WRITING “NIGHT THOUGHTS”
(night thoughts: 70 dreams & notes from an analysis was published last month by Knopf.)
I’ve always told myself that, as a poet, I’m only waiting and listening. However, making night thoughts wasn’t like that. I did a long analysis, studying my dreams--it lasted ten years. The dreamwork, the practice of free-associating from dreams, fascinated me. It was both anguishing and liberating.
Urged by an agent, I set out to write a book about the experience. I studied my notebooks and journals; I selected the important dreams; I began to write. I planned to describe the dreams and then explicate the process of using them to uncover and understand lost and troubling experiences.
The agent wanted me to write the book differently: it should be about my life in New York, my life as a single blond poet suffering over love in artsy downtown New York, while in psychoanalysis. A memoir of a sexy life in New York--but my life, despite all the cocktail parties and art openings, was not all that action-packed or sexy. I tried alternating discussions of the analytic sessions with accounts of meeting my boyfriend; it didn’t work.
Finally the agent and I couldn’t agree, and I gave up.
Almost a year passed.
One afternoon I sat down aimlessly and began to write out the dreams as poems. This was not a decision; it was an impulse without forethought. Once I had begun, my mind rifled through all the dreams I had chosen and pondered for the prose book; I made a list of them and tackled them one by one.
This was not like writing on request or choosing a topic; here was something that was burbling or burning inside me, longing for expression (I don’t know which it is, water or fire).
These were narrative poems, narrating a story I already knew; I hadn’t done this before. I didn’t cry or laugh as I wrote them. I was skeptical of this working method but carried on.
I thought at first that the poems were too formulaic; I believe I thought this because I knew the narrative of the dreams before I began to write the poems.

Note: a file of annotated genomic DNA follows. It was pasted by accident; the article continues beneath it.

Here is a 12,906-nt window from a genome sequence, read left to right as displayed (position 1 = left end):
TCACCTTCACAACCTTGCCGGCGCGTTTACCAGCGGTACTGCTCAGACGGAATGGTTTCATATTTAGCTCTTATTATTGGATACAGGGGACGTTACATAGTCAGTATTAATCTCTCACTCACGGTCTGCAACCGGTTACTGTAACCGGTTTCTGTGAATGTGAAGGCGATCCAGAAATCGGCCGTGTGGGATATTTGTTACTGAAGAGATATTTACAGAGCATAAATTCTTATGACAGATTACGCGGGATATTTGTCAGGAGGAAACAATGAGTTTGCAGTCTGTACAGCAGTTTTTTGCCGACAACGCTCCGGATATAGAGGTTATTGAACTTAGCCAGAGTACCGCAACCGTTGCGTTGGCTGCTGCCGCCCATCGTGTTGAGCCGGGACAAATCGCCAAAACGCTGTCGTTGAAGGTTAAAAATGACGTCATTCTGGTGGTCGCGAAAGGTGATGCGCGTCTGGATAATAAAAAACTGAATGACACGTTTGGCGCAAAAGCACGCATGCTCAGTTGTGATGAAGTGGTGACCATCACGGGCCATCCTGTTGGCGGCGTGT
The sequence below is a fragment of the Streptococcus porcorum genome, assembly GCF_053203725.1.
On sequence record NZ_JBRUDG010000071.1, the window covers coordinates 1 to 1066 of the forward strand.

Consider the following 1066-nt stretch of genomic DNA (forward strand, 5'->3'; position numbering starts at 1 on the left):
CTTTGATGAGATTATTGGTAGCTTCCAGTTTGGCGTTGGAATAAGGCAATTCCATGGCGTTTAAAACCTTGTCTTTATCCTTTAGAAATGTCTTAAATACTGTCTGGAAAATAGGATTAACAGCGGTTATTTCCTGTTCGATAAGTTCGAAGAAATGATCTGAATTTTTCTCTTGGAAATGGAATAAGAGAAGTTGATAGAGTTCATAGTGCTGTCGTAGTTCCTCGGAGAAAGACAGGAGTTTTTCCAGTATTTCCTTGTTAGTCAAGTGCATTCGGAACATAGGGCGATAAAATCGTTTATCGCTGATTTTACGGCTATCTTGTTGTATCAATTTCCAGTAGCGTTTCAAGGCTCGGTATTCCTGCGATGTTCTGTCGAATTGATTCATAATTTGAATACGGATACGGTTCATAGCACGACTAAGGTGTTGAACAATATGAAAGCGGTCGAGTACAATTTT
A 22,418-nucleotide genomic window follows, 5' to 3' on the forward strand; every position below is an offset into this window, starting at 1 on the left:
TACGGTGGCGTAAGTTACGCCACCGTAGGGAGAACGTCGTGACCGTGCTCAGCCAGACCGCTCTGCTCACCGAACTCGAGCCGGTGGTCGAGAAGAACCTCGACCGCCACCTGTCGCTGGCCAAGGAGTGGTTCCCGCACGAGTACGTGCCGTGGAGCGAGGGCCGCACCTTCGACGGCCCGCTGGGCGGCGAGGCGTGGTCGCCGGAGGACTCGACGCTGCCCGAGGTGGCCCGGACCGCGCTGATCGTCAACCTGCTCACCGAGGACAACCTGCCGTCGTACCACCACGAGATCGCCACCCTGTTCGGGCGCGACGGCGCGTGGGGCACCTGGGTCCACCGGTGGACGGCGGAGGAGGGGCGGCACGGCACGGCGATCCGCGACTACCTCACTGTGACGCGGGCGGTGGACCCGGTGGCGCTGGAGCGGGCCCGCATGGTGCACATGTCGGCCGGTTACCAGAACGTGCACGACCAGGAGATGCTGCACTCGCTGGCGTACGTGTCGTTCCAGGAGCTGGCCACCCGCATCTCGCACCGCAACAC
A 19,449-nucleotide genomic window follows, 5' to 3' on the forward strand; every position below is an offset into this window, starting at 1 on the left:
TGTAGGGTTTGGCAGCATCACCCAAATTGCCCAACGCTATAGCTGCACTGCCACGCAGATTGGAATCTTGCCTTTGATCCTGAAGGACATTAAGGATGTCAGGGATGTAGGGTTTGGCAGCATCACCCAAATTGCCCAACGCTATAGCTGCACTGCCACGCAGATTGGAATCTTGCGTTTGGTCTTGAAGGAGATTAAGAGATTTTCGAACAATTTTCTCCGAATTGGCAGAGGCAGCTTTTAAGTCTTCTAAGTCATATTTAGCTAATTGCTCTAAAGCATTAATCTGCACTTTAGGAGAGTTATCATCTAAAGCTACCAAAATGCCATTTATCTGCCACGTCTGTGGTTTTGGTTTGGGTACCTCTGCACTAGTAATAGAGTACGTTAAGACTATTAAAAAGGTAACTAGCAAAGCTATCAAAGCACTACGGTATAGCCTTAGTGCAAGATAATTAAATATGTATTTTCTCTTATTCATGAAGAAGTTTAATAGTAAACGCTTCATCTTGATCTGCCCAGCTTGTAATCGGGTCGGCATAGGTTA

And yet, the narrative of a dream by nature is lyrical, surreal, hopping over space and constraints.
I began to see that often, writing the poem as a dream, I was working out its meaning. I had understood the dream--from my free associations of years before. But here was a new level of meaning that contained a surprise. So the poem was a further free association from the matter of the dream.
Many of these sprang fully formed; others I had to try again and again until I got the right tone and angle. I couldn’t leave out a dream because the poem didn’t work; I needed it for the evolution of the story, so I had to try. Trying and not trying at the same time is a curious exercise.
More than trying to get the right lines, I was trying to get in the zone where the right lines would come to me.
Here are two poets on dreams:
Oh God, Oh God, let the sore soul have peace
Deliver it from this bondage of harsh dreams
“Preludes for Memnon II”
The poet and the dreamer are distinct,
Diverse, sheer opposite, antipodes,
The one pours out a balm upon the world,
The other vexes it.
I want to say that I had complete conviction, and many doubts about this book--at the same time, or alternately.
MAKING A HYBRID BOOK--HOW DID THIS HAPPEN?
At first my editor was as bewildered by the dream poems as I had been by the dreams. I had had a mental picture--a vision (I use this word lightly)--of a cross-referenced book, with notes and marginalia. I wrote some comments about some of the images that appeared in the dreams; showing them to her, I asked her if she would like me to annotate the sequence. To my surprise she said yes.
The notes, as I wrote them, gathered or spun into a narrative. This was moving and troubling and satisfying. It was also what I had been trying for in the prose book: a study of the dreams and the revelations that unfolded as I considered them.
I don’t have much to say about the index right now: only that it was a fascinating and evocative undertaking.
So the hybrid book was not a plan: it was an evolution.
The jacket shows a loop of ribbon, in many beautiful colors, on a black background. Perfect for the darkness out of which the dream emerges--and for the colors of the dreams.
Another designer (from the same team) posted her designs on the web: many small scribbles in different colors of ink, on a vanilla background; cut-out items of clothing, also in many colors, floating on a vanilla background. These are fresh, marvelous jacket designs, reflecting aspects of the dreamwork; but they don’t quite match the darker, harsher mood of the book.
One of the names that arises in the dreams is "Sabon"; to my wonder, the book designer came up with a font also named Sabon: See the “note on the type” at the back. Here is an extra, unexpected layer of hybrid meaning.